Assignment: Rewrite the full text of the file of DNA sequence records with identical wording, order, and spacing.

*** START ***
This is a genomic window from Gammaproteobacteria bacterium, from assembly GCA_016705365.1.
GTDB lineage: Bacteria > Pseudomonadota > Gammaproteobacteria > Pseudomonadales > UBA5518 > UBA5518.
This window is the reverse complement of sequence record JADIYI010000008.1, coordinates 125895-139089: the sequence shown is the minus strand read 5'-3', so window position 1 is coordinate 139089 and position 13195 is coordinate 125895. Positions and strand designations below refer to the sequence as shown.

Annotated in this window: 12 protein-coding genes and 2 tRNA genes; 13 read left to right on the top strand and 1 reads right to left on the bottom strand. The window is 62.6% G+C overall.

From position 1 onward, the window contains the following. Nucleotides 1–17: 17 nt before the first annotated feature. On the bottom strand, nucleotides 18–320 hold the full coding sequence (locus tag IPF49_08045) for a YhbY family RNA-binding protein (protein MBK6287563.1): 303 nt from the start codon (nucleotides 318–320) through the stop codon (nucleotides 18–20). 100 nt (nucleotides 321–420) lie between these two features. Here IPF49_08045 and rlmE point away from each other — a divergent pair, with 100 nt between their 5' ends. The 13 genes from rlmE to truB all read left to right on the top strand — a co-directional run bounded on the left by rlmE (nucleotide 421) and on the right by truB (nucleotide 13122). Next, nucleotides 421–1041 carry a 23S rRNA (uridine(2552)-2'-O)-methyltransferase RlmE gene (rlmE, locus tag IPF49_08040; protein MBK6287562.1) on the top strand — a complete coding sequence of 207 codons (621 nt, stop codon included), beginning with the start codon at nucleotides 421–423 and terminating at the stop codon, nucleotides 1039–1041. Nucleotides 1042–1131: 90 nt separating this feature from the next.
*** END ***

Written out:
This is a genomic window from Gammaproteobacteria bacterium, from assembly GCA_016705365.1.
GTDB lineage: Bacteria > Pseudomonadota > Gammaproteobacteria > Pseudomonadales > UBA5518 > UBA5518.
This window is the reverse complement of sequence record JADIYI010000008.1, coordinates 125895-139089: the sequence shown is the minus strand read 5'-3', so window position 1 is coordinate 139089 and position 13195 is coordinate 125895. Positions and strand designations below refer to the sequence as shown.

Annotated in this window: 12 protein-coding genes and 2 tRNA genes; 13 read left to right on the top strand and 1 reads right to left on the bottom strand. The window is 62.6% G+C overall.

From position 1 onward, the window contains the following. Nucleotides 1–17: 17 nt before the first annotated feature. On the bottom strand, nucleotides 18–320 hold the full coding sequence (locus tag IPF49_08045) for a YhbY family RNA-binding protein (protein MBK6287563.1): 303 nt from the start codon (nucleotides 318–320) through the stop codon (nucleotides 18–20). 100 nt (nucleotides 321–420) lie between these two features. Here IPF49_08045 and rlmE point away from each other — a divergent pair, with 100 nt between their 5' ends. The 13 genes from rlmE to truB all read left to right on the top strand — a co-directional run bounded on the left by rlmE (nucleotide 421) and on the right by truB (nucleotide 13122). Next, nucleotides 421–1041 carry a 23S rRNA (uridine(2552)-2'-O)-methyltransferase RlmE gene (rlmE, locus tag IPF49_08040; protein MBK6287562.1) on the top strand — a complete coding sequence of 207 codons (621 nt, stop codon included), beginning with the start codon at nucleotides 421–423 and terminating at the stop codon, nucleotides 1039–1041. Nucleotides 1042–1131: 90 nt separating this feature from the next.